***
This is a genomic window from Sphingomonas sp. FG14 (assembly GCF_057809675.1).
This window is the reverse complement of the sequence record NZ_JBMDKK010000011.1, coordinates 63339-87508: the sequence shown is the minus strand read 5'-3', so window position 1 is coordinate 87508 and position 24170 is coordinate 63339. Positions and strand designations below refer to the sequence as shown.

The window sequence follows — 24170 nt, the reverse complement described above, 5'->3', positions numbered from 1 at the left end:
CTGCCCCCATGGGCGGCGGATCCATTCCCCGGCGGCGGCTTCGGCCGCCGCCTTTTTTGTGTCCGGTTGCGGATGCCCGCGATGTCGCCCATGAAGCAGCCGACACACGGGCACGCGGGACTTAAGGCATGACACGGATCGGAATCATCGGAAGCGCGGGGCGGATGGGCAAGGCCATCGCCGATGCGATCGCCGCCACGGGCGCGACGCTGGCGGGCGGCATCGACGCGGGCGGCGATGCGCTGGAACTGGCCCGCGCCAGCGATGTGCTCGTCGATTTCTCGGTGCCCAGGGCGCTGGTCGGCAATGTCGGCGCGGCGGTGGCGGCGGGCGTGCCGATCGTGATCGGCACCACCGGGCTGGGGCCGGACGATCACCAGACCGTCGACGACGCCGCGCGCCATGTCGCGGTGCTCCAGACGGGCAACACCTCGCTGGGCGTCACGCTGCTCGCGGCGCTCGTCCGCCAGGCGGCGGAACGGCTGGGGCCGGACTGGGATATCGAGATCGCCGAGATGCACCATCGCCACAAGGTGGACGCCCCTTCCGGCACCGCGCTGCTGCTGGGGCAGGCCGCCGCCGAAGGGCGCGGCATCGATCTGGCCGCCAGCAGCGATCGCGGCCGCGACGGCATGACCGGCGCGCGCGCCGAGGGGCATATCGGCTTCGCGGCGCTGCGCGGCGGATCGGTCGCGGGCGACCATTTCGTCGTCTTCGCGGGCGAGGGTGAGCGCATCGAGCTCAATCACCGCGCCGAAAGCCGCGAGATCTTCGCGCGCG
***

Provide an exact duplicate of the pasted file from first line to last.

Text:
This is a genomic window from Sphingomonas sp. FG14 (assembly GCF_057809675.1).
This window is the reverse complement of the sequence record NZ_JBMDKK010000011.1, coordinates 63339-87508: the sequence shown is the minus strand read 5'-3', so window position 1 is coordinate 87508 and position 24170 is coordinate 63339. Positions and strand designations below refer to the sequence as shown.

The window sequence follows — 24170 nt, the reverse complement described above, 5'->3', positions numbered from 1 at the left end:
CTGCCCCCATGGGCGGCGGATCCATTCCCCGGCGGCGGCTTCGGCCGCCGCCTTTTTTGTGTCCGGTTGCGGATGCCCGCGATGTCGCCCATGAAGCAGCCGACACACGGGCACGCGGGACTTAAGGCATGACACGGATCGGAATCATCGGAAGCGCGGGGCGGATGGGCAAGGCCATCGCCGATGCGATCGCCGCCACGGGCGCGACGCTGGCGGGCGGCATCGACGCGGGCGGCGATGCGCTGGAACTGGCCCGCGCCAGCGATGTGCTCGTCGATTTCTCGGTGCCCAGGGCGCTGGTCGGCAATGTCGGCGCGGCGGTGGCGGCGGGCGTGCCGATCGTGATCGGCACCACCGGGCTGGGGCCGGACGATCACCAGACCGTCGACGACGCCGCGCGCCATGTCGCGGTGCTCCAGACGGGCAACACCTCGCTGGGCGTCACGCTGCTCGCGGCGCTCGTCCGCCAGGCGGCGGAACGGCTGGGGCCGGACTGGGATATCGAGATCGCCGAGATGCACCATCGCCACAAGGTGGACGCCCCTTCCGGCACCGCGCTGCTGCTGGGGCAGGCCGCCGCCGAAGGGCGCGGCATCGATCTGGCCGCCAGCAGCGATCGCGGCCGCGACGGCATGACCGGCGCGCGCGCCGAGGGGCATATCGGCTTCGCGGCGCTGCGCGGCGGATCGGTCGCGGGCGACCATTTCGTCGTCTTCGCGGGCGAGGGTGAGCGCATCGAGCTCAATCACCGCGCCGAAAGCCGCGAGATCTTCGCGCGCG